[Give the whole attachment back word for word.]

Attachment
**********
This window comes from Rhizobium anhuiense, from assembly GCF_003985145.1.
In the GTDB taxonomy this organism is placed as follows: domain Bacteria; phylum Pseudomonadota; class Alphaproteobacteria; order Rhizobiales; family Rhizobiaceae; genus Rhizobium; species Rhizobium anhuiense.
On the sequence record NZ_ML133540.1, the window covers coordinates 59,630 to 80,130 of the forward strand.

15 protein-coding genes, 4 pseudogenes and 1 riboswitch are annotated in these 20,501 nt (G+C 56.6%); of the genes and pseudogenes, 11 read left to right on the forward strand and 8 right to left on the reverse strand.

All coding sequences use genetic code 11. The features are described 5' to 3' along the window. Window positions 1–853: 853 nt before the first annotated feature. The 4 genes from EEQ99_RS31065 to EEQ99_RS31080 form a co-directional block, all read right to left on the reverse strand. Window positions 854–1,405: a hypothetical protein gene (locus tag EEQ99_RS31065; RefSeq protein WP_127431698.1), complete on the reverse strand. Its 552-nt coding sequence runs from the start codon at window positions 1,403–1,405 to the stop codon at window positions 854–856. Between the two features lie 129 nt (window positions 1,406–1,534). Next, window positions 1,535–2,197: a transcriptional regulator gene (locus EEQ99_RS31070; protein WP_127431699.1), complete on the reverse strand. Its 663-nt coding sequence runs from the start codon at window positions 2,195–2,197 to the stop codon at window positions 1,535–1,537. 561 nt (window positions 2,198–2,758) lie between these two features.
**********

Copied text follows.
This window comes from Rhizobium anhuiense, from assembly GCF_003985145.1.
In the GTDB taxonomy this organism is placed as follows: domain Bacteria; phylum Pseudomonadota; class Alphaproteobacteria; order Rhizobiales; family Rhizobiaceae; genus Rhizobium; species Rhizobium anhuiense.
On the sequence record NZ_ML133540.1, the window covers coordinates 59,630 to 80,130 of the forward strand.

15 protein-coding genes, 4 pseudogenes and 1 riboswitch are annotated in these 20,501 nt (G+C 56.6%); of the genes and pseudogenes, 11 read left to right on the forward strand and 8 right to left on the reverse strand.

All coding sequences use genetic code 11. The features are described 5' to 3' along the window. Window positions 1–853: 853 nt before the first annotated feature. The 4 genes from EEQ99_RS31065 to EEQ99_RS31080 form a co-directional block, all read right to left on the reverse strand. Window positions 854–1,405: a hypothetical protein gene (locus tag EEQ99_RS31065; RefSeq protein WP_127431698.1), complete on the reverse strand. Its 552-nt coding sequence runs from the start codon at window positions 1,403–1,405 to the stop codon at window positions 854–856. Between the two features lie 129 nt (window positions 1,406–1,534). Next, window positions 1,535–2,197: a transcriptional regulator gene (locus EEQ99_RS31070; protein WP_127431699.1), complete on the reverse strand. Its 663-nt coding sequence runs from the start codon at window positions 2,195–2,197 to the stop codon at window positions 1,535–1,537. 561 nt (window positions 2,198–2,758) lie between these two features.